Mental health disconnect

READMISSION rates for people treated in hospital for mental health disorders are “staggeringly high” says private health insurer nib – and there are too few services to help them to stay well at home.
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Nib paid $27 million in benefits to customers to treat mental health issues in 2014/15, an increase of 14 per cent.

Between 650 and 700 people were treated in hospital, most for depression or anxiety, and nearly half were readmitted within 12 months, saysnib group executive benefits and provider relations, Dr Justin Vaughan.

“We have had a staggeringly high number of readmissions, about half, or 48 per cent being re-admitted for a second or third time,’’Dr Vaughan said.

‘’We believe a lot of the issue is lack of integration between services in hospital and on discharge. Itis an issue that’swell recognised throughout the mental health sector.There is a disconnect between hospital and community servicesand people are often left to their own devices when they are released from hospital.”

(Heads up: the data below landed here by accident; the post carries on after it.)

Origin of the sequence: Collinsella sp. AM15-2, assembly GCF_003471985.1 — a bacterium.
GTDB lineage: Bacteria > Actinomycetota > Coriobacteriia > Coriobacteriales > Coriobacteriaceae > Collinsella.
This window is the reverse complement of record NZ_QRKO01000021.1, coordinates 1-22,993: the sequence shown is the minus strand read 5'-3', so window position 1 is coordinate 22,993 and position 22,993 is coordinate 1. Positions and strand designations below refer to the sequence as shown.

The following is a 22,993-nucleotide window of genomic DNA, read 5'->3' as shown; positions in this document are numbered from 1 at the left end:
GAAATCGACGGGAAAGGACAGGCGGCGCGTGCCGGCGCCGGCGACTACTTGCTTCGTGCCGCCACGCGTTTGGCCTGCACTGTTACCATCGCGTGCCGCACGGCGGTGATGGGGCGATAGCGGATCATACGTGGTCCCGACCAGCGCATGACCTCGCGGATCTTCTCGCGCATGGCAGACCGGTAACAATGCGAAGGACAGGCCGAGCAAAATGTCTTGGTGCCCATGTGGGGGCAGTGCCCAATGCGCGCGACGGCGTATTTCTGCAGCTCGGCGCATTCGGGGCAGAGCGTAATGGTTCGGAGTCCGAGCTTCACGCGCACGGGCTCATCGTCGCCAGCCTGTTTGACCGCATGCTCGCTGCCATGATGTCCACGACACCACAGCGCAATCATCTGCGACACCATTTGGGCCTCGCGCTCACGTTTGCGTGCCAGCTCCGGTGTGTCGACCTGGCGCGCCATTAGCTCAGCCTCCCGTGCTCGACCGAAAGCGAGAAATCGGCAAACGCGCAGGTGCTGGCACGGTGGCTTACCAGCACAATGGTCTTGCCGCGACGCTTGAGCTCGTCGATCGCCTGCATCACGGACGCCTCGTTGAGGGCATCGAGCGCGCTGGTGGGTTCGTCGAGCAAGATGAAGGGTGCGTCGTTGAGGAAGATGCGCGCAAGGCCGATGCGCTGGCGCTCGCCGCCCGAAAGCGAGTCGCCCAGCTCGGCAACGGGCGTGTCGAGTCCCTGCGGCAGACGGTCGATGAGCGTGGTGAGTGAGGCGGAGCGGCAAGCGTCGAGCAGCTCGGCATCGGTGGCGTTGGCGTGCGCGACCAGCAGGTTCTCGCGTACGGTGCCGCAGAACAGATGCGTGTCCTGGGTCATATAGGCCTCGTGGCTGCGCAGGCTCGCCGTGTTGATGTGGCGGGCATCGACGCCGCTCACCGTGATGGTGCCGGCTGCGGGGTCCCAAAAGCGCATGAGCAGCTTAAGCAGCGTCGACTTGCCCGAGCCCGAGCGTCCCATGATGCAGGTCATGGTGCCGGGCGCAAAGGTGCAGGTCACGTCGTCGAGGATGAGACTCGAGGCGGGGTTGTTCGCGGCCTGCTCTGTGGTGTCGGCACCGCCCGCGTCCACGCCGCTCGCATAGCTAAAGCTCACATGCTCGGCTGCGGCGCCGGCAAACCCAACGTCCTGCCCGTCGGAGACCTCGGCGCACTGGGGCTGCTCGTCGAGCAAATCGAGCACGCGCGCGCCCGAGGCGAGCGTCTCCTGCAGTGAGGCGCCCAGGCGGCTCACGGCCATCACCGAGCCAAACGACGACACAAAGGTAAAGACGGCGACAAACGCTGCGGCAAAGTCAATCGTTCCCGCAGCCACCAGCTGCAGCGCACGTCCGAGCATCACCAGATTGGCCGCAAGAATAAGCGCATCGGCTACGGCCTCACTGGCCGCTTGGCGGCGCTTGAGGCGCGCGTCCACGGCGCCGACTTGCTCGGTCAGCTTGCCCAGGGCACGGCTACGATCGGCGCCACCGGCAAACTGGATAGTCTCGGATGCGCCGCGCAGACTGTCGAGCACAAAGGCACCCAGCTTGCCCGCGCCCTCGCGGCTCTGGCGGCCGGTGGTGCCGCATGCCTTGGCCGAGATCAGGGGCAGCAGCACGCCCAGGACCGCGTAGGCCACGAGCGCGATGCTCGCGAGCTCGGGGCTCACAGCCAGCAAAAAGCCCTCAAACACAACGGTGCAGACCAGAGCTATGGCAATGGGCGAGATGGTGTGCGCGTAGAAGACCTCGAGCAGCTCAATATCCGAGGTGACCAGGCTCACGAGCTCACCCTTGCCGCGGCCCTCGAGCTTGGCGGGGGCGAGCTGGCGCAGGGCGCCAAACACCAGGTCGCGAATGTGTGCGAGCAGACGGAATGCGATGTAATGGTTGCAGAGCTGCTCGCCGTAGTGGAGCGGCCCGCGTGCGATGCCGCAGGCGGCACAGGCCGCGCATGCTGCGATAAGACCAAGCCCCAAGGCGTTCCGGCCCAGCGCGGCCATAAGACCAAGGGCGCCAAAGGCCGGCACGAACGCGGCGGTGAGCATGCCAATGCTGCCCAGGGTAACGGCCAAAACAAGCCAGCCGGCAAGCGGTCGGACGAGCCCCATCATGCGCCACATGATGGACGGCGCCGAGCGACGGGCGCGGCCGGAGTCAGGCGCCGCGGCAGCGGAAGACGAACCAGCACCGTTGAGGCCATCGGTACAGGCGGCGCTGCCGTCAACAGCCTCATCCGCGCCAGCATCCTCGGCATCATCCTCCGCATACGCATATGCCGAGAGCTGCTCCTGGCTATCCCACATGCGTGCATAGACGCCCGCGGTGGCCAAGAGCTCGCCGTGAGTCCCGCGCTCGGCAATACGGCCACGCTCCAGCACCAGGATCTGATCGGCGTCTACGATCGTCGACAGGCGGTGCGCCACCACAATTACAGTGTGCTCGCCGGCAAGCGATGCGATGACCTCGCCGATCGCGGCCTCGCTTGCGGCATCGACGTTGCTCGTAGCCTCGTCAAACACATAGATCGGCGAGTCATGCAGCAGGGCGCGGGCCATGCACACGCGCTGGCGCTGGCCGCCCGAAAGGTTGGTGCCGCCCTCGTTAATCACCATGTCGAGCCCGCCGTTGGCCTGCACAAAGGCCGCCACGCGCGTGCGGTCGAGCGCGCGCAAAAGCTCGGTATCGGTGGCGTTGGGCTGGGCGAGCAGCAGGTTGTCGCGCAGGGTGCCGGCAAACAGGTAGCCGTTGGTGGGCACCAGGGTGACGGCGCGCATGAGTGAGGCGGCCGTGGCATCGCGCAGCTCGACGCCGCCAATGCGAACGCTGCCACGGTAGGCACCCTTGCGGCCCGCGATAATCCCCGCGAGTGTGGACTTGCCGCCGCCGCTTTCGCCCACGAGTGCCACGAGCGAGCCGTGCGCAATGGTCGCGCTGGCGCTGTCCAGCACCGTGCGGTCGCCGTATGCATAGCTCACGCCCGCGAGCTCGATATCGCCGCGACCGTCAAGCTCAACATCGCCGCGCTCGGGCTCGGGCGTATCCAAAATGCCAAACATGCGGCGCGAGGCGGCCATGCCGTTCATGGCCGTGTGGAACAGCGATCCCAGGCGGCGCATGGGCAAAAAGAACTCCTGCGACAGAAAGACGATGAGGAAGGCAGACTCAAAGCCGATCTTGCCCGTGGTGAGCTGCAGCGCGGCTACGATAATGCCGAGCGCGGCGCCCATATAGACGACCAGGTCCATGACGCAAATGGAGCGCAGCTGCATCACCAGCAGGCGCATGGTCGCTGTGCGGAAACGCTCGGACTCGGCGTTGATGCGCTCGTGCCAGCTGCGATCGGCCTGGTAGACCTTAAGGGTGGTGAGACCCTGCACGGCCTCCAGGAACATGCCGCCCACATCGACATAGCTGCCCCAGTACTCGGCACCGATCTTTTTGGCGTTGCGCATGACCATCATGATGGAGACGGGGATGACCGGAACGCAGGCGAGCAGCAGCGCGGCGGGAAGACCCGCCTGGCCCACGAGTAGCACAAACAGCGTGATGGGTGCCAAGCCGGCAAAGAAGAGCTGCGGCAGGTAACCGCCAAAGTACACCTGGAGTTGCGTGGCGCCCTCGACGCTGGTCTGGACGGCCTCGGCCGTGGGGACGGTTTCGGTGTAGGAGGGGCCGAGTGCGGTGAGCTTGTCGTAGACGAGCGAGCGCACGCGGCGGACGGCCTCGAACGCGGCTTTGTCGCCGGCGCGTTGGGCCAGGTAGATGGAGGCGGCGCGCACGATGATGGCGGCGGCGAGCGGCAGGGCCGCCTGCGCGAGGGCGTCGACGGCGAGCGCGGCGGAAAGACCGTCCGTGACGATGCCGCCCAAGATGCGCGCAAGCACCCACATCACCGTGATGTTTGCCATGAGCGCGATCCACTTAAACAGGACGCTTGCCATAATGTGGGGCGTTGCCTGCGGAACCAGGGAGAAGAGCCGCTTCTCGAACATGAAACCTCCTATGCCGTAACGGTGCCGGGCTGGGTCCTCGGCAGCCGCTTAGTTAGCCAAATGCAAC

Mental health advocates agree that there are too few ‘mid-range’services available in the community between acute care and lower intensity care, such as counselling.

The issues are highlighted inHunter Central Coast Primary Health Networksplanning documents pointingto theHunter New England region’shigher rates of self-reported mental health problems than the NSW average,and higher rates of intentional self-harm hospitalisations in young people.

Nib will help bridge the gaps between customers’GP, mental health specialist and acute careby supporting early intervention services and out-of-hospital programs.

“There’s no denying the benefits of in-hospital care for patients suffering from certain mental health disorders,” Dr Vaughan said.

“Butwith readmissions accounting for almost half of all nib customer episodes last financial year, there’s a real need tocover programs that provide discharge support, as well as prevention services.”

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